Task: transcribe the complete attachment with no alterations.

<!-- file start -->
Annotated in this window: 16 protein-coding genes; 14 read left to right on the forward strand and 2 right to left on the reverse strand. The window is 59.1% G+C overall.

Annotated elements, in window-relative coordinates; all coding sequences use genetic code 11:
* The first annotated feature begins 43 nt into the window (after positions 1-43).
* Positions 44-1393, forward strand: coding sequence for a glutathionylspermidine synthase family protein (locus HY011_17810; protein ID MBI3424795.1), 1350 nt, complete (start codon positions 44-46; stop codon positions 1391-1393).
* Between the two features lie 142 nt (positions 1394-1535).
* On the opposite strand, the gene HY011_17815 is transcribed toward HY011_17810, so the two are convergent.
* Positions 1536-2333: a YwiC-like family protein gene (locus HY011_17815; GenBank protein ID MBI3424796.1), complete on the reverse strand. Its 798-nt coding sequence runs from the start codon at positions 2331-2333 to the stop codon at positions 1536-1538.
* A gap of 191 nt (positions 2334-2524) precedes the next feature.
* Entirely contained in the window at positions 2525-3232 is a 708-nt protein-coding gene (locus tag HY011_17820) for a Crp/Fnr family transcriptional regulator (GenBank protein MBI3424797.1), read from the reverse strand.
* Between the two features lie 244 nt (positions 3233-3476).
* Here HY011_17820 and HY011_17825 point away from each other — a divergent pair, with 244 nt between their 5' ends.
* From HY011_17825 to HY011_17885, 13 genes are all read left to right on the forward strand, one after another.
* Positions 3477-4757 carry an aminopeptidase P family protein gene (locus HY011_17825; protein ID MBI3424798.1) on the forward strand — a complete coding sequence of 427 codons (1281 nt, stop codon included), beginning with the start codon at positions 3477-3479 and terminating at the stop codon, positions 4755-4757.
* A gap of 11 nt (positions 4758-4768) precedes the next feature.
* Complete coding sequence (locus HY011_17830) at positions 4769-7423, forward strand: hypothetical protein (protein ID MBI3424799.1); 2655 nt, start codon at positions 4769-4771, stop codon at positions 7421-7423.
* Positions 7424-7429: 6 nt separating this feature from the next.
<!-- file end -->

Annotated in this window: 16 protein-coding genes; 14 read left to right on the forward strand and 2 right to left on the reverse strand. The window is 59.1% G+C overall.

Annotated elements, in window-relative coordinates; all coding sequences use genetic code 11:
* The first annotated feature begins 43 nt into the window (after positions 1-43).
* Positions 44-1393, forward strand: coding sequence for a glutathionylspermidine synthase family protein (locus HY011_17810; protein ID MBI3424795.1), 1350 nt, complete (start codon positions 44-46; stop codon positions 1391-1393).
* Between the two features lie 142 nt (positions 1394-1535).
* On the opposite strand, the gene HY011_17815 is transcribed toward HY011_17810, so the two are convergent.
* Positions 1536-2333: a YwiC-like family protein gene (locus HY011_17815; GenBank protein ID MBI3424796.1), complete on the reverse strand. Its 798-nt coding sequence runs from the start codon at positions 2331-2333 to the stop codon at positions 1536-1538.
* A gap of 191 nt (positions 2334-2524) precedes the next feature.
* Entirely contained in the window at positions 2525-3232 is a 708-nt protein-coding gene (locus tag HY011_17820) for a Crp/Fnr family transcriptional regulator (GenBank protein MBI3424797.1), read from the reverse strand.
* Between the two features lie 244 nt (positions 3233-3476).
* Here HY011_17820 and HY011_17825 point away from each other — a divergent pair, with 244 nt between their 5' ends.
* From HY011_17825 to HY011_17885, 13 genes are all read left to right on the forward strand, one after another.
* Positions 3477-4757 carry an aminopeptidase P family protein gene (locus HY011_17825; protein ID MBI3424798.1) on the forward strand — a complete coding sequence of 427 codons (1281 nt, stop codon included), beginning with the start codon at positions 3477-3479 and terminating at the stop codon, positions 4755-4757.
* A gap of 11 nt (positions 4758-4768) precedes the next feature.
* Complete coding sequence (locus HY011_17830) at positions 4769-7423, forward strand: hypothetical protein (protein ID MBI3424799.1); 2655 nt, start codon at positions 4769-4771, stop codon at positions 7421-7423.
* Positions 7424-7429: 6 nt separating this feature from the next.